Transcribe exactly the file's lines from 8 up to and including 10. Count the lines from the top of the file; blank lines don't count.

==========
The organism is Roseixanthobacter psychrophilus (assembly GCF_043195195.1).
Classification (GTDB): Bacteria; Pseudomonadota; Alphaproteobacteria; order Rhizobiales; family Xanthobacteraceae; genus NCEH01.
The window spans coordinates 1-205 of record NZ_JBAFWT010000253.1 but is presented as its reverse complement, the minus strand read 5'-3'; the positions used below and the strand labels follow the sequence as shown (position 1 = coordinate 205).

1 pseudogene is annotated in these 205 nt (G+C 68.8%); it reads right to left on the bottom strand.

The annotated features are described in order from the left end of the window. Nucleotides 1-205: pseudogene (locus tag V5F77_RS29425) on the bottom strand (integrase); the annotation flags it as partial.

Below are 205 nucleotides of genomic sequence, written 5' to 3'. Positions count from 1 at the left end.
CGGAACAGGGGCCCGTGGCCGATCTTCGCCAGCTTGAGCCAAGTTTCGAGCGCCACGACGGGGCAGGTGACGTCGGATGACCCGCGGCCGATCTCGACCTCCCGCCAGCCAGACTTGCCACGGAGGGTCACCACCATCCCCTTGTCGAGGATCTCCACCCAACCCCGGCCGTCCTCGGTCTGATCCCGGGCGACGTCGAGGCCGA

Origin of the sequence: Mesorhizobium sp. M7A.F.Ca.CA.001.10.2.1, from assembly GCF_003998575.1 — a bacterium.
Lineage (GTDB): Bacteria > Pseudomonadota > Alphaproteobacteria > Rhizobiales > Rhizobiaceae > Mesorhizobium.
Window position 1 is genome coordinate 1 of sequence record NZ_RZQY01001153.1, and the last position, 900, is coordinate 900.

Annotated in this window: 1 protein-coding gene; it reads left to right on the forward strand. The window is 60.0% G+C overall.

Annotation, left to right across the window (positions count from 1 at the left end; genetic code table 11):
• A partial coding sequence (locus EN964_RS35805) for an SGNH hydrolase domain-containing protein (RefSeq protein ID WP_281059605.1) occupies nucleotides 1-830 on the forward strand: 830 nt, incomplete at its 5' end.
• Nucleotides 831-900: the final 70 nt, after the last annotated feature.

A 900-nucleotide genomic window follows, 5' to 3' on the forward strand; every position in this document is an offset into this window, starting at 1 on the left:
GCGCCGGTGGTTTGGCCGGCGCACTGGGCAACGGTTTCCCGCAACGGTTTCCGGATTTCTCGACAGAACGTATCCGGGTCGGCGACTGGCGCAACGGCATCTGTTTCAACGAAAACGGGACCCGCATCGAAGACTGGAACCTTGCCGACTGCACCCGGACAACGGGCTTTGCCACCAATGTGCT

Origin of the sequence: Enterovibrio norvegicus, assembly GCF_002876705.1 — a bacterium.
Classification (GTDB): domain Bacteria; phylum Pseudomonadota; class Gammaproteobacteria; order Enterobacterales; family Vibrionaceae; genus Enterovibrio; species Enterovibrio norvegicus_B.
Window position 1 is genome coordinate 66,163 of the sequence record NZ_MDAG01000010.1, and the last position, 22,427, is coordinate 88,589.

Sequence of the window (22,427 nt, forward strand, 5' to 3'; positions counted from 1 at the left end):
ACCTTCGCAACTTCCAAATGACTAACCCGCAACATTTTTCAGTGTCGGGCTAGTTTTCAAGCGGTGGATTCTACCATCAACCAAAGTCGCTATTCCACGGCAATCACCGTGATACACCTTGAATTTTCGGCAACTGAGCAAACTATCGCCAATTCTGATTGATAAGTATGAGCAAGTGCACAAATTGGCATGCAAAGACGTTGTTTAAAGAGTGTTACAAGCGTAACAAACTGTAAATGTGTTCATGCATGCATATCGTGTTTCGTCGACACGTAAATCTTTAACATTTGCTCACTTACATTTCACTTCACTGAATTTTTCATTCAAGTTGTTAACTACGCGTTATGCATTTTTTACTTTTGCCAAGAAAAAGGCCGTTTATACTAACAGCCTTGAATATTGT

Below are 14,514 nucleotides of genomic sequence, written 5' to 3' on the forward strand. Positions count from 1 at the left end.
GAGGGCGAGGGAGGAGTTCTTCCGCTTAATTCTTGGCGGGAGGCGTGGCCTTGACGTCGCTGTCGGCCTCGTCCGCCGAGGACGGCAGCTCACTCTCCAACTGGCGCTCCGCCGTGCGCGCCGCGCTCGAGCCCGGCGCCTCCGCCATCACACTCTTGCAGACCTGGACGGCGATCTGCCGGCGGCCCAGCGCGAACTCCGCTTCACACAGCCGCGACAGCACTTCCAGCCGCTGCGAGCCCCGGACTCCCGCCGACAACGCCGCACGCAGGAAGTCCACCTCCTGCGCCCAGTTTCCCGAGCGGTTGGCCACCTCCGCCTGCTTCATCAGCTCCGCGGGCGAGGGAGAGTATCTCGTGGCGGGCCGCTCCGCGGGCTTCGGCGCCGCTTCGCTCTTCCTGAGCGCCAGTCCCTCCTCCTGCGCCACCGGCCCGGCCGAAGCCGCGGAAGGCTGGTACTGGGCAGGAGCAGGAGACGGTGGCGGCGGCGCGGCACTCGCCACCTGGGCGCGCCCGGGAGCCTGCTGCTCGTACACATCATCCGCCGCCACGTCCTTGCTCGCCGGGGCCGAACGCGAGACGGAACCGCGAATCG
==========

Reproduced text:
Origin of the sequence: Mesorhizobium sp. M7A.F.Ca.CA.001.10.2.1, from assembly GCF_003998575.1 — a bacterium.
Lineage (GTDB): Bacteria > Pseudomonadota > Alphaproteobacteria > Rhizobiales > Rhizobiaceae > Mesorhizobium.
Window position 1 is genome coordinate 1 of sequence record NZ_RZQY01001153.1, and the last position, 900, is coordinate 900.